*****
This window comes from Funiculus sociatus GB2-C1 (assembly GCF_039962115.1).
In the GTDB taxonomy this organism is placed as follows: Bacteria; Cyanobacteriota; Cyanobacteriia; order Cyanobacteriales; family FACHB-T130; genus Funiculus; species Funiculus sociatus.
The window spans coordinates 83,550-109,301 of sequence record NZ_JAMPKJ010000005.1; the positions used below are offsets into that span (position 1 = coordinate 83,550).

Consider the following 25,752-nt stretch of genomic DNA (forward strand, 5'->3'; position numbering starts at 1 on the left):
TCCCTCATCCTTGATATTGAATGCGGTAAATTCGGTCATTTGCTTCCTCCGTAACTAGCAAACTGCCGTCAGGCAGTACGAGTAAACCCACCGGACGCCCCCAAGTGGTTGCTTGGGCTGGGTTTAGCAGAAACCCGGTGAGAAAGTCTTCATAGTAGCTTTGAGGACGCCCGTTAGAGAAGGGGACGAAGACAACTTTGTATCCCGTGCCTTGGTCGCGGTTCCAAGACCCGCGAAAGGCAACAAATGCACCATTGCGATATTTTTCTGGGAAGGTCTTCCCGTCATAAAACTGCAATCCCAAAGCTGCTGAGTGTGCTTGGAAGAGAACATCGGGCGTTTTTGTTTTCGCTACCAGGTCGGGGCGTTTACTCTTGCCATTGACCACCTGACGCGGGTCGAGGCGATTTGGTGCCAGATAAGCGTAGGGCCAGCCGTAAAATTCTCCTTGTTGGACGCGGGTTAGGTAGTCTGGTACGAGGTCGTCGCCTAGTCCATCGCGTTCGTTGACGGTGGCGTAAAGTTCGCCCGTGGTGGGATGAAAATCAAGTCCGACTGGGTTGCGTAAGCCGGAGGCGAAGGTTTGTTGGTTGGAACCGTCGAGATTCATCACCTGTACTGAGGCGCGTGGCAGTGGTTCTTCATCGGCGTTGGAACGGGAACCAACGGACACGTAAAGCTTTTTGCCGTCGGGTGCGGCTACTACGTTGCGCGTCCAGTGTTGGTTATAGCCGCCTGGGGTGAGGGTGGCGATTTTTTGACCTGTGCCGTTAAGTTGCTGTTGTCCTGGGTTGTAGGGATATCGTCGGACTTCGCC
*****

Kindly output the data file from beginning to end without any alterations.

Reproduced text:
This window comes from Funiculus sociatus GB2-C1 (assembly GCF_039962115.1).
In the GTDB taxonomy this organism is placed as follows: Bacteria; Cyanobacteriota; Cyanobacteriia; order Cyanobacteriales; family FACHB-T130; genus Funiculus; species Funiculus sociatus.
The window spans coordinates 83,550-109,301 of sequence record NZ_JAMPKJ010000005.1; the positions used below are offsets into that span (position 1 = coordinate 83,550).

Consider the following 25,752-nt stretch of genomic DNA (forward strand, 5'->3'; position numbering starts at 1 on the left):
TCCCTCATCCTTGATATTGAATGCGGTAAATTCGGTCATTTGCTTCCTCCGTAACTAGCAAACTGCCGTCAGGCAGTACGAGTAAACCCACCGGACGCCCCCAAGTGGTTGCTTGGGCTGGGTTTAGCAGAAACCCGGTGAGAAAGTCTTCATAGTAGCTTTGAGGACGCCCGTTAGAGAAGGGGACGAAGACAACTTTGTATCCCGTGCCTTGGTCGCGGTTCCAAGACCCGCGAAAGGCAACAAATGCACCATTGCGATATTTTTCTGGGAAGGTCTTCCCGTCATAAAACTGCAATCCCAAAGCTGCTGAGTGTGCTTGGAAGAGAACATCGGGCGTTTTTGTTTTCGCTACCAGGTCGGGGCGTTTACTCTTGCCATTGACCACCTGACGCGGGTCGAGGCGATTTGGTGCCAGATAAGCGTAGGGCCAGCCGTAAAATTCTCCTTGTTGGACGCGGGTTAGGTAGTCTGGTACGAGGTCGTCGCCTAGTCCATCGCGTTCGTTGACGGTGGCGTAAAGTTCGCCCGTGGTGGGATGAAAATCAAGTCCGACTGGGTTGCGTAAGCCGGAGGCGAAGGTTTGTTGGTTGGAACCGTCGAGATTCATCACCTGTACTGAGGCGCGTGGCAGTGGTTCTTCATCGGCGTTGGAACGGGAACCAACGGACACGTAAAGCTTTTTGCCGTCGGGTGCGGCTACTACGTTGCGCGTCCAGTGTTGGTTATAGCCGCCTGGGGTGAGGGTGGCGATTTTTTGACCTGTGCCGTTAAGTTGCTGTTGTCCTGGGTTGTAGGGATATCGTCGGACTTCGCC